An old saying goes, “Getting older is inevitable, growth is optional.” These wise words can lead one to pause at any stage of life and wonder if they are participating in the optional opportunities that life offers. Specifically for those who are in late adulthood, it’s interesting to meditate on the tension between ego integrity and despair. This theory, founded by theorist Erik Erikson, speaks to these two paths of psychosocial development a senior adult can experience. Here are the top three most interesting nuggets from this theory according to simplypsychology.org:
- Life Review. Late adulthood is a special time to look back over the events and meaningful experiences of our lives. Those who do a life review and come to the conclusion that their accomplishments led to a successful life, enter into developing a deep sense of integrity in the way they see themselves. However, if the view of self is filled with guilt about the past, a lack of accomplishment and an overall sense of dissatisfaction, this leads to despair.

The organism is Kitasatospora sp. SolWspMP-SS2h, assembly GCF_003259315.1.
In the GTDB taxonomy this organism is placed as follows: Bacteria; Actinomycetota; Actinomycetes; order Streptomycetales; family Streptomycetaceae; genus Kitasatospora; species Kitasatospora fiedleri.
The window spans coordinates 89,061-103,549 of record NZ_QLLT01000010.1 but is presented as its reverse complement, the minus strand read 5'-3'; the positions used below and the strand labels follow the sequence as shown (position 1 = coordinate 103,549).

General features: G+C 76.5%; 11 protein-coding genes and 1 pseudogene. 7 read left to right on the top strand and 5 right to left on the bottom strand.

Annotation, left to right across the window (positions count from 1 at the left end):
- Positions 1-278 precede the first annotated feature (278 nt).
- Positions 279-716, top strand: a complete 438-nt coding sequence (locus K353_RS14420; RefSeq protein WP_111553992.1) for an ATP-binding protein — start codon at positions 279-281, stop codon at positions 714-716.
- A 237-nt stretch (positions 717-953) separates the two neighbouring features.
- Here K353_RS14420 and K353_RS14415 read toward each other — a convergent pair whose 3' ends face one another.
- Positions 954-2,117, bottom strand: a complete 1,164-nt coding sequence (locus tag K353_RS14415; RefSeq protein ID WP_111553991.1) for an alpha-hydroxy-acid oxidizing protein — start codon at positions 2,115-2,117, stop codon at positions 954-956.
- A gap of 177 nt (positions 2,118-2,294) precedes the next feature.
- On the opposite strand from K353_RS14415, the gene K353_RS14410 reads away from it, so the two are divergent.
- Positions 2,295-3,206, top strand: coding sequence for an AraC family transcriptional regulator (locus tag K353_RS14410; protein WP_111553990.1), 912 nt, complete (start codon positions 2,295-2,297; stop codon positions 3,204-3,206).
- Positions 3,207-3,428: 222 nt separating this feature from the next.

- Wisdom. If after one’s life review, a sense of acceptance and satisfaction emerges, wisdom blossoms to its fullest capacity. Wisdom enables a person to rest in a place of completeness and acceptance of what the future holds.
- Movement and Balance. During this stage of late adulthood, it is normal to oscillate between ego integrity and despair. Perhaps the ebb and flow of the two facets of this stage are what keeps us growing, all for the purpose of enhancing well-being.